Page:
Multiferroics, a class of functional materials, are defined as materials in which multiple order parameters such as ferromagnetic, ferroelectric, and ferroelasitic orders coexist and couple each other. We aim to explore new types of mutiferroic couplings and orders such as magnetic toroidal, magnetic quadrupole, and chiral orders, which lead to unconventional control of electronic properties in materials, and hopefully which will be used for future electronic devices. To achieve these purposes, we proceed with domestic and intimate collaborations with scientists having various experimental and theoretical techniques, and expand our targets into various materials which no one focused on in terms of multiferroic research.
One of our main research topics is the study on "multiferroics": a class of functional materials showing unusual couplings between magnetism and electricity. In the 20th century, such materials were quite rare. When I participated in the American Physical Society meeting in 2001, I firstly heard the term "multiferroics". There, several theorists explained why there are so few multiferroics in nature. Since I am an experimentalist, I decided to experimentally demolish the theoretical negative suggestion, and jumped in the research field. To develop new functional materials, sometimes go against common sense and don't be afraid of making a mistake. After much trial and error, you will reach unexpected new findings.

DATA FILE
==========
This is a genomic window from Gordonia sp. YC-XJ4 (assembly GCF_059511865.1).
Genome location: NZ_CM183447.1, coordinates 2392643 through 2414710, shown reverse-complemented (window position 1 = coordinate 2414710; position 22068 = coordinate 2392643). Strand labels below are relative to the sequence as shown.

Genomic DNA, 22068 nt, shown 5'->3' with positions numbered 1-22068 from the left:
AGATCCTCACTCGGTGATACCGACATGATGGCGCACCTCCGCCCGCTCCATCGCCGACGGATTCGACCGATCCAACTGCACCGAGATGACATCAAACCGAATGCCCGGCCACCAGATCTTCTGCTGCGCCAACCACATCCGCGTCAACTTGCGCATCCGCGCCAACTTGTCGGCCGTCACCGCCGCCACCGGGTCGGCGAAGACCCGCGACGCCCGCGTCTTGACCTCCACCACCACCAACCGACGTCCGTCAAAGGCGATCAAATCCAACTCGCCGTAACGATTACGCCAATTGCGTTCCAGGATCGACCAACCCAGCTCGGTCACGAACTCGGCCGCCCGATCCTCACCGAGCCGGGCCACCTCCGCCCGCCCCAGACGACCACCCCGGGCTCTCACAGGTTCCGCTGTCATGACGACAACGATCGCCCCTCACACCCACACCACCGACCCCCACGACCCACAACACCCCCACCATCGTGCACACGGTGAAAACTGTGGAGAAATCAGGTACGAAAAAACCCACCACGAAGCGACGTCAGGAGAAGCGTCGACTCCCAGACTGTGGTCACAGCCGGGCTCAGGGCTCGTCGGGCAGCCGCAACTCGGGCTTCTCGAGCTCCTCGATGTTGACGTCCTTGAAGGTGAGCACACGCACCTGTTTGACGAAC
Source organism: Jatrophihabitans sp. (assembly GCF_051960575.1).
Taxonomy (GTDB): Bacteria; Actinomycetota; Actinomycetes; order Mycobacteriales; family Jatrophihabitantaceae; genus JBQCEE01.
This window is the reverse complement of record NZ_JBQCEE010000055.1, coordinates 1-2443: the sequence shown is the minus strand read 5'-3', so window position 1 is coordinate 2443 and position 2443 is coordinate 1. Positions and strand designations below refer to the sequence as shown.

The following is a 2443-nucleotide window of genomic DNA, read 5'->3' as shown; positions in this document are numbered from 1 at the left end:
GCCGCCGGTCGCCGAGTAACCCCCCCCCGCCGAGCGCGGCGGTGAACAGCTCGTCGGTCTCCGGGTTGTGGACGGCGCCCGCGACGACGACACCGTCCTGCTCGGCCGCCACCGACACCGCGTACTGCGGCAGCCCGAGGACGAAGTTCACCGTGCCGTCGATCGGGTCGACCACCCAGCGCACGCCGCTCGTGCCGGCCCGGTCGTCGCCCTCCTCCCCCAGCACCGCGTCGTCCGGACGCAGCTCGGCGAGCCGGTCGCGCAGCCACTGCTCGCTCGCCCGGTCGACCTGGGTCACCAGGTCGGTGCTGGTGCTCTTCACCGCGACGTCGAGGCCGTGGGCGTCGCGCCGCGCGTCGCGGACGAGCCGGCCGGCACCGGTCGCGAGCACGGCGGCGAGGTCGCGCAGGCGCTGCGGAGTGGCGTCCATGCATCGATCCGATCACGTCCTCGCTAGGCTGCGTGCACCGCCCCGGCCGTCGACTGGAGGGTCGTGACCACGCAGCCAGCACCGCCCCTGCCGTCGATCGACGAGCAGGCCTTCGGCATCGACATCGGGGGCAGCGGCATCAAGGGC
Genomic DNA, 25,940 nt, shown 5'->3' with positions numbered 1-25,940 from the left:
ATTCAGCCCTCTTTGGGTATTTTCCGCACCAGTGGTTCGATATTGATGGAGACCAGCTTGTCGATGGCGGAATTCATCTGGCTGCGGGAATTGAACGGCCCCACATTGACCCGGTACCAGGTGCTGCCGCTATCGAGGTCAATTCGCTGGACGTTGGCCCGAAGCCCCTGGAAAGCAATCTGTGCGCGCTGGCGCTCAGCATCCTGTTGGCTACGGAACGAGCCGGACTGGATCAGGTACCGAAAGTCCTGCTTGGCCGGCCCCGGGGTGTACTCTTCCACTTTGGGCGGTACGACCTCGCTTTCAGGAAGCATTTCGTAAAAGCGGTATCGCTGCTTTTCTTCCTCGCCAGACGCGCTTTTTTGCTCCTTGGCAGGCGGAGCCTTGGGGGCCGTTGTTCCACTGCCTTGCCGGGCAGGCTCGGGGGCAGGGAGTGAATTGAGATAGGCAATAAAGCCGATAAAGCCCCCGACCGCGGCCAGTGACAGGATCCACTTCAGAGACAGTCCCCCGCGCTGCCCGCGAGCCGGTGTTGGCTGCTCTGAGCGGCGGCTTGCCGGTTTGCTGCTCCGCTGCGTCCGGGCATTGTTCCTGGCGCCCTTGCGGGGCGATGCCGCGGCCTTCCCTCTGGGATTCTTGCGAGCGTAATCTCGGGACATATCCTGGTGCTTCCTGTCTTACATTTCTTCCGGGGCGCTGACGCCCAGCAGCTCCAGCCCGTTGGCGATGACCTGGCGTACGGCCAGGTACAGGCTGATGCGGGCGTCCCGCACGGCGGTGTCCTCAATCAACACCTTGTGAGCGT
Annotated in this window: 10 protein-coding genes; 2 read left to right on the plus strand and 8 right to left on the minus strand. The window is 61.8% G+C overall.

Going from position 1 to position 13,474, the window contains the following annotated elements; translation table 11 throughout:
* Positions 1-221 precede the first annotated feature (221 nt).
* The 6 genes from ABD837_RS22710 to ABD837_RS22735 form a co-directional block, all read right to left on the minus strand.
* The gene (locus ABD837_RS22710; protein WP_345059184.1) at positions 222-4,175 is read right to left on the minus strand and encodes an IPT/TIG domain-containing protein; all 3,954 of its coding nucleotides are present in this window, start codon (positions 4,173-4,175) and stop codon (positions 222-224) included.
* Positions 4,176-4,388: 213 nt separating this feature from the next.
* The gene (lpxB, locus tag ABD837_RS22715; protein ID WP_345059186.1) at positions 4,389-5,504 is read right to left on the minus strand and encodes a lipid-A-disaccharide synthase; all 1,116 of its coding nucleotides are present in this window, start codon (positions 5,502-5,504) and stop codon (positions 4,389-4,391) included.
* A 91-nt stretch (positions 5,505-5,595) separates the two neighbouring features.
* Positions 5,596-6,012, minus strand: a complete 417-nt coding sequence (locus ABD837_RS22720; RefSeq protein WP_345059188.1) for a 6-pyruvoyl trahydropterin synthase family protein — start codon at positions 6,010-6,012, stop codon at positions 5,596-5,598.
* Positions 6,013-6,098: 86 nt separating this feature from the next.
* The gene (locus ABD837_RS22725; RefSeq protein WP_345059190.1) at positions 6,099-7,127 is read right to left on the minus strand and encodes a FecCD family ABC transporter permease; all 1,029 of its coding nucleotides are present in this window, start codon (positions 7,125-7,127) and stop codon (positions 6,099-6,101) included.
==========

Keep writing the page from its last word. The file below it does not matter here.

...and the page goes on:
B.Eng., in Synthetic Chemistry, University of Tokyo
Ph.D(Eng.), in Superconductivity, University of Tokyo
Postdoctoral fellow, Joint Research Center for Atom Technology
Lecturer, Dept. of Applied Physics, University of Tokyo
Limited term staff member, Los Alamos National Laboratory
Member of technical staff, Bell Laboratories, Lucent Technologies
Professor, Division of Materials Physics, Osaka University
Professor, Dept. of Advanced Materials Science, University of Tokyo
Prof. Tsuyoshi Kimura is not only a world leading scientist with brilliant achievements but also a supervisor who cares about each of his students and guide their research to a proper direction. He is also a mentor who gives the first priority to students' development, respects our opinions about research themes, and admits our trials. Thus, he provides us the circumstance that we freely proceed with our own research, and give us advice which advances our research in terms of his wide experiences and deep knowledge. Our research aims innovative breakthroughs in condensed matter physics and materials science, which are potentials for future electronic devices. I feel greatly attracted to my circumstance that I can engage in such a research.
Tsuyoshi Kimura Lab., Department of Advanced Materials Science,
Graduate School of Frontier Sciences, The University of Tokyo
5-1-5 Kashiwanoha, Kashiwa-shi, Chiba, 277-8561, Japan